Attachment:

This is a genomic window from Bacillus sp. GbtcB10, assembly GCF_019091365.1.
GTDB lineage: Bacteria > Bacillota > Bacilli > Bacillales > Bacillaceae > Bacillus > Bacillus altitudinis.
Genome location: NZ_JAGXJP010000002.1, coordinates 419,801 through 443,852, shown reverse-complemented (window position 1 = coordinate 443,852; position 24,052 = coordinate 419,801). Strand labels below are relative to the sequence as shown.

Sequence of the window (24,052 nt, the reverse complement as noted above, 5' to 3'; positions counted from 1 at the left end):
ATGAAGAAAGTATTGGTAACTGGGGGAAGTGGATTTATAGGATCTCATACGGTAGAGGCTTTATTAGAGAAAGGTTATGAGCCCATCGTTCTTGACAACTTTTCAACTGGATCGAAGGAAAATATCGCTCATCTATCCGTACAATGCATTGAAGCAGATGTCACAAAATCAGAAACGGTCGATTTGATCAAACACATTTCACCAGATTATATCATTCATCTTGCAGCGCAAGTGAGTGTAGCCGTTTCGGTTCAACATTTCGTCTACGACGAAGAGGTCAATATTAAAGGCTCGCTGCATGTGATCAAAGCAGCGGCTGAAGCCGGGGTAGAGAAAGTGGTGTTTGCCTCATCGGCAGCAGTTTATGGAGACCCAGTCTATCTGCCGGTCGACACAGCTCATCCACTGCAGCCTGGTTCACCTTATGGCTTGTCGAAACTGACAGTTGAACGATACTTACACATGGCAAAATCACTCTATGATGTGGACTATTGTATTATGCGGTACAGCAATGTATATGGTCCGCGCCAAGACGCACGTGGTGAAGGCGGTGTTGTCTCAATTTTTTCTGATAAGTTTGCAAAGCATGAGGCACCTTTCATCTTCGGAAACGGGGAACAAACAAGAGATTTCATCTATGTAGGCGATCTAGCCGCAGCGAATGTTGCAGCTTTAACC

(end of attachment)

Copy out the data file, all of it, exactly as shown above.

This is a genomic window from Bacillus sp. GbtcB10, assembly GCF_019091365.1.
GTDB lineage: Bacteria > Bacillota > Bacilli > Bacillales > Bacillaceae > Bacillus > Bacillus altitudinis.
Genome location: NZ_JAGXJP010000002.1, coordinates 419,801 through 443,852, shown reverse-complemented (window position 1 = coordinate 443,852; position 24,052 = coordinate 419,801). Strand labels below are relative to the sequence as shown.

Sequence of the window (24,052 nt, the reverse complement as noted above, 5' to 3'; positions counted from 1 at the left end):
ATGAAGAAAGTATTGGTAACTGGGGGAAGTGGATTTATAGGATCTCATACGGTAGAGGCTTTATTAGAGAAAGGTTATGAGCCCATCGTTCTTGACAACTTTTCAACTGGATCGAAGGAAAATATCGCTCATCTATCCGTACAATGCATTGAAGCAGATGTCACAAAATCAGAAACGGTCGATTTGATCAAACACATTTCACCAGATTATATCATTCATCTTGCAGCGCAAGTGAGTGTAGCCGTTTCGGTTCAACATTTCGTCTACGACGAAGAGGTCAATATTAAAGGCTCGCTGCATGTGATCAAAGCAGCGGCTGAAGCCGGGGTAGAGAAAGTGGTGTTTGCCTCATCGGCAGCAGTTTATGGAGACCCAGTCTATCTGCCGGTCGACACAGCTCATCCACTGCAGCCTGGTTCACCTTATGGCTTGTCGAAACTGACAGTTGAACGATACTTACACATGGCAAAATCACTCTATGATGTGGACTATTGTATTATGCGGTACAGCAATGTATATGGTCCGCGCCAAGACGCACGTGGTGAAGGCGGTGTTGTCTCAATTTTTTCTGATAAGTTTGCAAAGCATGAGGCACCTTTCATCTTCGGAAACGGGGAACAAACAAGAGATTTCATCTATGTAGGCGATCTAGCCGCAGCGAATGTTGCAGCTTTAACC